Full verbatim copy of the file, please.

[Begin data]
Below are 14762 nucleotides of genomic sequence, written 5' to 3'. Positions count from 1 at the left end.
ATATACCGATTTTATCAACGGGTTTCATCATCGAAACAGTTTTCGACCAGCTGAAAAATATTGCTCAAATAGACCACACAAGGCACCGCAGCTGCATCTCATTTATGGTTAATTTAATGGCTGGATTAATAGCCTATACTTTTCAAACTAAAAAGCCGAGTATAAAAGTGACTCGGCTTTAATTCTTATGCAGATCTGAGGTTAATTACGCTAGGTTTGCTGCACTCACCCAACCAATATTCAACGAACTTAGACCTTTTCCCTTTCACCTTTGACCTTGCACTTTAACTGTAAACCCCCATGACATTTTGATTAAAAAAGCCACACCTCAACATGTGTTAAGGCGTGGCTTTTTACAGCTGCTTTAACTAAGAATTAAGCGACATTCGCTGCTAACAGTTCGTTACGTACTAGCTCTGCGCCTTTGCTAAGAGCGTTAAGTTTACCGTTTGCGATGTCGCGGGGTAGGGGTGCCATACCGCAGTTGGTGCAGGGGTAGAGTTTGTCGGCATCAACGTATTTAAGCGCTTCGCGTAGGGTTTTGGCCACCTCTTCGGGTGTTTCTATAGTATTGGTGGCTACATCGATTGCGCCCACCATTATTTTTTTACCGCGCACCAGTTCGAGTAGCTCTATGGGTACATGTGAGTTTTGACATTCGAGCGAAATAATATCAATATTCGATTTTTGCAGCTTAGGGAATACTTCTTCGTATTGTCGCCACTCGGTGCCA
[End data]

Below are 14762 nucleotides of genomic sequence, written 5' to 3'. Positions count from 1 at the left end.
ATATACCGATTTTATCAACGGGTTTCATCATCGAAACAGTTTTCGACCAGCTGAAAAATATTGCTCAAATAGACCACACAAGGCACCGCAGCTGCATCTCATTTATGGTTAATTTAATGGCTGGATTAATAGCCTATACTTTTCAAACTAAAAAGCCGAGTATAAAAGTGACTCGGCTTTAATTCTTATGCAGATCTGAGGTTAATTACGCTAGGTTTGCTGCACTCACCCAACCAATATTCAACGAACTTAGACCTTTTCCCTTTCACCTTTGACCTTGCACTTTAACTGTAAACCCCCATGACATTTTGATTAAAAAAGCCACACCTCAACATGTGTTAAGGCGTGGCTTTTTACAGCTGCTTTAACTAAGAATTAAGCGACATTCGCTGCTAACAGTTCGTTACGTACTAGCTCTGCGCCTTTGCTAAGAGCGTTAAGTTTACCGTTTGCGATGTCGCGGGGTAGGGGTGCCATACCGCAGTTGGTGCAGGGGTAGAGTTTGTCGGCATCAACGTATTTAAGCGCTTCGCGTAGGGTTTTGGCCACCTCTTCGGGTGTTTCTATAGTATTGGTGGCTACATCGATTGCGCCCACCATTATTTTTTTACCGCGCACCAGTTCGAGTAGCTCTATGGGTACATGTGAGTTTTGACATTCGAGCGAAATAATATCAATATTCGATTTTTGCAGCTTAGGGAATACTTCTTCGTATTGTCGCCACTCGGTGCCA